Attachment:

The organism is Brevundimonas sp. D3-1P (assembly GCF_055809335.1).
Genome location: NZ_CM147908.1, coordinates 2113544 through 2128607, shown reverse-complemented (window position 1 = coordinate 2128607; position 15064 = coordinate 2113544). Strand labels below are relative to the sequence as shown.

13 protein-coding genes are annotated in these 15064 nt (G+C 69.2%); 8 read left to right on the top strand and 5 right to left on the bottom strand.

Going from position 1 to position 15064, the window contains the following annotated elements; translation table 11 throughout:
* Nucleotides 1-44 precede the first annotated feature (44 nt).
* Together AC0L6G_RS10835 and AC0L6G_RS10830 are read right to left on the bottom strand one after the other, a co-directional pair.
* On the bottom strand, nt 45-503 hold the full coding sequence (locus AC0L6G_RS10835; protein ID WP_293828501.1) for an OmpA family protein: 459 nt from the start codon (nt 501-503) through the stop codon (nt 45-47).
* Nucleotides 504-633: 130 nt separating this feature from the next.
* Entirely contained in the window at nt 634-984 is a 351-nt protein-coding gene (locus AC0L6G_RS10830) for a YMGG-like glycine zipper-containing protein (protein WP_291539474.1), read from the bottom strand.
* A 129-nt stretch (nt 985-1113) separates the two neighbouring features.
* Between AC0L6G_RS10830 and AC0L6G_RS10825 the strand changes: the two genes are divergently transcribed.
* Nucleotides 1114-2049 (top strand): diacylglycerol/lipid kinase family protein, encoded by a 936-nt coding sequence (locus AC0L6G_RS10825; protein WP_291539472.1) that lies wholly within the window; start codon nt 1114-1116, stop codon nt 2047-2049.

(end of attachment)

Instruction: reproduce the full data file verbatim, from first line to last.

The organism is Brevundimonas sp. D3-1P (assembly GCF_055809335.1).
Genome location: NZ_CM147908.1, coordinates 2113544 through 2128607, shown reverse-complemented (window position 1 = coordinate 2128607; position 15064 = coordinate 2113544). Strand labels below are relative to the sequence as shown.

13 protein-coding genes are annotated in these 15064 nt (G+C 69.2%); 8 read left to right on the top strand and 5 right to left on the bottom strand.

Going from position 1 to position 15064, the window contains the following annotated elements; translation table 11 throughout:
* Nucleotides 1-44 precede the first annotated feature (44 nt).
* Together AC0L6G_RS10835 and AC0L6G_RS10830 are read right to left on the bottom strand one after the other, a co-directional pair.
* On the bottom strand, nt 45-503 hold the full coding sequence (locus AC0L6G_RS10835; protein ID WP_293828501.1) for an OmpA family protein: 459 nt from the start codon (nt 501-503) through the stop codon (nt 45-47).
* Nucleotides 504-633: 130 nt separating this feature from the next.
* Entirely contained in the window at nt 634-984 is a 351-nt protein-coding gene (locus AC0L6G_RS10830) for a YMGG-like glycine zipper-containing protein (protein WP_291539474.1), read from the bottom strand.
* A 129-nt stretch (nt 985-1113) separates the two neighbouring features.
* Between AC0L6G_RS10830 and AC0L6G_RS10825 the strand changes: the two genes are divergently transcribed.
* Nucleotides 1114-2049 (top strand): diacylglycerol/lipid kinase family protein, encoded by a 936-nt coding sequence (locus AC0L6G_RS10825; protein WP_291539472.1) that lies wholly within the window; start codon nt 1114-1116, stop codon nt 2047-2049.